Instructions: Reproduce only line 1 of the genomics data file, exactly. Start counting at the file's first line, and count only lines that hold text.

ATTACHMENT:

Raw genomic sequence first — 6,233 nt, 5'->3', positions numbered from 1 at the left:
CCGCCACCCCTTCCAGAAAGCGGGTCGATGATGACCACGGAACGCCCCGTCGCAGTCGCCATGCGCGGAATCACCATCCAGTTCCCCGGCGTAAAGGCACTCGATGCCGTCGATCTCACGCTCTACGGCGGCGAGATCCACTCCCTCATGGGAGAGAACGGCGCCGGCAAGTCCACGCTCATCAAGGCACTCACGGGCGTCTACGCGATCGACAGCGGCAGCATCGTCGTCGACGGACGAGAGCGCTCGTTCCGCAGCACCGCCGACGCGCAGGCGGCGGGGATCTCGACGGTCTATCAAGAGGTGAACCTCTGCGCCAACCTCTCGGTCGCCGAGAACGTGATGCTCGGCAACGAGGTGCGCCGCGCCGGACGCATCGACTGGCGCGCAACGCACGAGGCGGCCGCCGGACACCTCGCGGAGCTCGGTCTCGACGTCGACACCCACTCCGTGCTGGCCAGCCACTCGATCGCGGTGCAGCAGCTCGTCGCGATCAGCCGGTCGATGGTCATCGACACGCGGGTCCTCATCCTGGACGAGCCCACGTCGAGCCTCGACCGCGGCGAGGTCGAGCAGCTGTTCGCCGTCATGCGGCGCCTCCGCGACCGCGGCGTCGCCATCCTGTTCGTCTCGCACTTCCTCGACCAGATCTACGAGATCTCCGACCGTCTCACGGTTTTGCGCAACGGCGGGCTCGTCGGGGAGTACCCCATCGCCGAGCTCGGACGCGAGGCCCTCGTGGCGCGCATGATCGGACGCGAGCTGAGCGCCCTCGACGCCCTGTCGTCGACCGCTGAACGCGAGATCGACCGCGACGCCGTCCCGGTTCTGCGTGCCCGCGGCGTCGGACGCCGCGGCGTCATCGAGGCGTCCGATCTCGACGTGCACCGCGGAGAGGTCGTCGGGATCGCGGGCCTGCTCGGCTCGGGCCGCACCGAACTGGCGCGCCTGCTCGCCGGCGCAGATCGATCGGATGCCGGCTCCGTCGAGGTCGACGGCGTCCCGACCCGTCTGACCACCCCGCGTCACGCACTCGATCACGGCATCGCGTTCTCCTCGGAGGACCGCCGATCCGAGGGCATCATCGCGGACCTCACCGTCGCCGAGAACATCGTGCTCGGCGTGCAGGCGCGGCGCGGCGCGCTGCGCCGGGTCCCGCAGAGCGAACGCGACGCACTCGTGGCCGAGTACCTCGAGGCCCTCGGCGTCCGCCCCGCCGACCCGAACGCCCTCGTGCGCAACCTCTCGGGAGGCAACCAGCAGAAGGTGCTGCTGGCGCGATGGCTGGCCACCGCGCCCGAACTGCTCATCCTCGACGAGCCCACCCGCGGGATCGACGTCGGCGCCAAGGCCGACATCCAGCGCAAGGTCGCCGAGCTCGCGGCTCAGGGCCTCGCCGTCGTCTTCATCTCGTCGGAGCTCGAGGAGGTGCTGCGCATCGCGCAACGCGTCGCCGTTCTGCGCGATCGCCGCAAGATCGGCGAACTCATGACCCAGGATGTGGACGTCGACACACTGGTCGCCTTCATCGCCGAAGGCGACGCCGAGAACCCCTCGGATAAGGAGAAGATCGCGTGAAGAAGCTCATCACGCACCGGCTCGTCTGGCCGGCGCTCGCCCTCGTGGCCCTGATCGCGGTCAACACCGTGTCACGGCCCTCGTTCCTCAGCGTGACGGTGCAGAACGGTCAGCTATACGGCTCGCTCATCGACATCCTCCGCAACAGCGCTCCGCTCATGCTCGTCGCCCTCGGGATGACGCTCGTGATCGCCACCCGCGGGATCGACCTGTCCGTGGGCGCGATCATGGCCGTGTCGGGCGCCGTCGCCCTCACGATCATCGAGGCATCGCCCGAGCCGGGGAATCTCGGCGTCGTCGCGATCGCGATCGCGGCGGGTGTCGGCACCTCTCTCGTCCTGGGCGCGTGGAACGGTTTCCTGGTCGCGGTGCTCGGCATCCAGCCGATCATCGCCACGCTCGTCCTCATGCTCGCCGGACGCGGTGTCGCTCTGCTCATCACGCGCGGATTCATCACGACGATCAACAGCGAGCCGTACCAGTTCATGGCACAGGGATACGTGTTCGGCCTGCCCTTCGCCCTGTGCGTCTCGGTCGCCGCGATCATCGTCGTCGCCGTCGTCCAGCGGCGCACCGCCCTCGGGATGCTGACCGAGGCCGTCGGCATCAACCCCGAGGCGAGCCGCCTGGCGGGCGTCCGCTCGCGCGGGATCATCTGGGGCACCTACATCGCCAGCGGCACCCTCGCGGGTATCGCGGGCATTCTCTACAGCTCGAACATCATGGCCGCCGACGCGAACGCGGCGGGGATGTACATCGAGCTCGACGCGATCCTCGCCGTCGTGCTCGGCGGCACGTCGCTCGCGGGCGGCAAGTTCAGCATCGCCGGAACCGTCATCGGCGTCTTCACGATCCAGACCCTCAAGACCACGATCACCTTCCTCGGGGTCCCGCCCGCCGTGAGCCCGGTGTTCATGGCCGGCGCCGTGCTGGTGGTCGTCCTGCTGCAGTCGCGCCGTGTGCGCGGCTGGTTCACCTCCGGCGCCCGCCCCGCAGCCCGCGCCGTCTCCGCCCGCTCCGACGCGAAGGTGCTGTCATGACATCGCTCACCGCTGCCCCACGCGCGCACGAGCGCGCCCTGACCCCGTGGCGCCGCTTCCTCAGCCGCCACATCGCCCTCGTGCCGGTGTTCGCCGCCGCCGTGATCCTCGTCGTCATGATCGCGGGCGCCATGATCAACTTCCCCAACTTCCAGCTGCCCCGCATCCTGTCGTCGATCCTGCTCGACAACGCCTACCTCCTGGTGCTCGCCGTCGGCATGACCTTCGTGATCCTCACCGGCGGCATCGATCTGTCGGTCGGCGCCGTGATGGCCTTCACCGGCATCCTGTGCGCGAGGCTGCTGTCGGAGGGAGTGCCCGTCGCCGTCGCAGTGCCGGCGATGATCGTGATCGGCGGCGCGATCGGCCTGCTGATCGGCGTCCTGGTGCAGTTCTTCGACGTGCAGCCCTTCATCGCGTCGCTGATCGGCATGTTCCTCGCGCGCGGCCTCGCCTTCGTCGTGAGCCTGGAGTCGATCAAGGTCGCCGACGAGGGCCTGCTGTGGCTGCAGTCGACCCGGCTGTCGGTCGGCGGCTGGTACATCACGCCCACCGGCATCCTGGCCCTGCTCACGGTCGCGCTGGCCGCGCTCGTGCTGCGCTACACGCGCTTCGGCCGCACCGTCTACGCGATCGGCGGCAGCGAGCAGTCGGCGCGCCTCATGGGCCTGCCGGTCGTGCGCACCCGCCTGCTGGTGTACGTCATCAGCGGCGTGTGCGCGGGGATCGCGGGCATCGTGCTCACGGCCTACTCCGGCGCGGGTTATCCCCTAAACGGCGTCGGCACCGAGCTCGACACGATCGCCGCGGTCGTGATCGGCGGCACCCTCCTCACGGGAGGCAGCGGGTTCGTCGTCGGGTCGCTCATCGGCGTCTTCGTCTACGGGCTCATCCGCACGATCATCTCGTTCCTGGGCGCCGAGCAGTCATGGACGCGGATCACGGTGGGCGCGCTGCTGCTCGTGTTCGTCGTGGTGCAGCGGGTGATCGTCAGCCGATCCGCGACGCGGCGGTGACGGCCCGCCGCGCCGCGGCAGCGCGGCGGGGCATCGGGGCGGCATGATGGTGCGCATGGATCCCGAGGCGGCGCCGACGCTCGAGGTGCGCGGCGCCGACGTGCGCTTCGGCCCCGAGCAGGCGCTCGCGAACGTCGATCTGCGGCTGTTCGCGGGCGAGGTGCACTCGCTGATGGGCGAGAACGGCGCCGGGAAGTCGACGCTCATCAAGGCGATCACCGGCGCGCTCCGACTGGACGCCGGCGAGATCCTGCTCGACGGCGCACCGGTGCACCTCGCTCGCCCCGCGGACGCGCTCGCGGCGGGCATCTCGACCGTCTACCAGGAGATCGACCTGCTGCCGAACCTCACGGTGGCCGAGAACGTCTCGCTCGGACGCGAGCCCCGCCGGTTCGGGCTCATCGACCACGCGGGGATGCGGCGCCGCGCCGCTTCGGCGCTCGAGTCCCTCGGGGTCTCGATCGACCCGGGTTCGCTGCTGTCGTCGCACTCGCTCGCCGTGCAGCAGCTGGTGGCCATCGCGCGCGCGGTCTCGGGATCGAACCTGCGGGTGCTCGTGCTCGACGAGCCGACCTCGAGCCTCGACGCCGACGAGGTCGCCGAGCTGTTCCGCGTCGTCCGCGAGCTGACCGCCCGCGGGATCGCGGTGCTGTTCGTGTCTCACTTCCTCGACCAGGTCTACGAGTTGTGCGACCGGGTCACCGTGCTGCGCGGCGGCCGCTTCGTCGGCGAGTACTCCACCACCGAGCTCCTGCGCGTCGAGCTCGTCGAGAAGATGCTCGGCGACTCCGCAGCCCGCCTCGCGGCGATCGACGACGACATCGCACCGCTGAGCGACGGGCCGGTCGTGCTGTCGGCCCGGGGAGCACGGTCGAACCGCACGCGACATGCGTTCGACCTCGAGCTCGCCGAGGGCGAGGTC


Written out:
Raw genomic sequence first — 6,233 nt, 5'->3', positions numbered from 1 at the left: